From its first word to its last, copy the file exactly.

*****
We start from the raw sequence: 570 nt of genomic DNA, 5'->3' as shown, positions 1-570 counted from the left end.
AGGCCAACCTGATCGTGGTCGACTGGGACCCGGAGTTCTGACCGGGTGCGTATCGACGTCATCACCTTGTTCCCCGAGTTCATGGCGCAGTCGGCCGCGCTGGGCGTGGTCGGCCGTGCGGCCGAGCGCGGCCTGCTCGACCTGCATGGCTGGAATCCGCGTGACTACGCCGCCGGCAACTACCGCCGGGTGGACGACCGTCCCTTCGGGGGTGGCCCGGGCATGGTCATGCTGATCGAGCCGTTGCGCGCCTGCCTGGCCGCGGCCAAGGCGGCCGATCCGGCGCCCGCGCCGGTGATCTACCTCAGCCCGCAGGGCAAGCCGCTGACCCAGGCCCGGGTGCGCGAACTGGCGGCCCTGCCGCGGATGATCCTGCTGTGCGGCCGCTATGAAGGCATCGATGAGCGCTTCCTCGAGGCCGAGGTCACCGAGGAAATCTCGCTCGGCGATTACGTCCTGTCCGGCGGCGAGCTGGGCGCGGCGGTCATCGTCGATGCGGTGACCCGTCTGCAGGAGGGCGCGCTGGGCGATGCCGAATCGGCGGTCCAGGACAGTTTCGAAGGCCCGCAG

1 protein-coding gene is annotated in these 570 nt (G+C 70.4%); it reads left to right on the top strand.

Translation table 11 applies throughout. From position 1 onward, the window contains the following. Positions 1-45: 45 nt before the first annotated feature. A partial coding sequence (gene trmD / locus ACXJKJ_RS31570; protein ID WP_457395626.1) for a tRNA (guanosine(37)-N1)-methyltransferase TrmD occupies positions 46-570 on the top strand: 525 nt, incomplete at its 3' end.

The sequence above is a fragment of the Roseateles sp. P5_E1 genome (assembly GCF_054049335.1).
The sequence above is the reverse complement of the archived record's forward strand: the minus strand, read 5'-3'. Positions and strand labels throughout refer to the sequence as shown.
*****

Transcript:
We start from the raw sequence: 570 nt of genomic DNA, 5'->3' as shown, positions 1-570 counted from the left end.
AGGCCAACCTGATCGTGGTCGACTGGGACCCGGAGTTCTGACCGGGTGCGTATCGACGTCATCACCTTGTTCCCCGAGTTCATGGCGCAGTCGGCCGCGCTGGGCGTGGTCGGCCGTGCGGCCGAGCGCGGCCTGCTCGACCTGCATGGCTGGAATCCGCGTGACTACGCCGCCGGCAACTACCGCCGGGTGGACGACCGTCCCTTCGGGGGTGGCCCGGGCATGGTCATGCTGATCGAGCCGTTGCGCGCCTGCCTGGCCGCGGCCAAGGCGGCCGATCCGGCGCCCGCGCCGGTGATCTACCTCAGCCCGCAGGGCAAGCCGCTGACCCAGGCCCGGGTGCGCGAACTGGCGGCCCTGCCGCGGATGATCCTGCTGTGCGGCCGCTATGAAGGCATCGATGAGCGCTTCCTCGAGGCCGAGGTCACCGAGGAAATCTCGCTCGGCGATTACGTCCTGTCCGGCGGCGAGCTGGGCGCGGCGGTCATCGTCGATGCGGTGACCCGTCTGCAGGAGGGCGCGCTGGGCGATGCCGAATCGGCGGTCCAGGACAGTTTCGAAGGCCCGCAG

1 protein-coding gene is annotated in these 570 nt (G+C 70.4%); it reads left to right on the top strand.

Translation table 11 applies throughout. From position 1 onward, the window contains the following. Positions 1-45: 45 nt before the first annotated feature. A partial coding sequence (gene trmD / locus ACXJKJ_RS31570; protein ID WP_457395626.1) for a tRNA (guanosine(37)-N1)-methyltransferase TrmD occupies positions 46-570 on the top strand: 525 nt, incomplete at its 3' end.

The sequence above is a fragment of the Roseateles sp. P5_E1 genome (assembly GCF_054049335.1).
The sequence above is the reverse complement of the archived record's forward strand: the minus strand, read 5'-3'. Positions and strand labels throughout refer to the sequence as shown.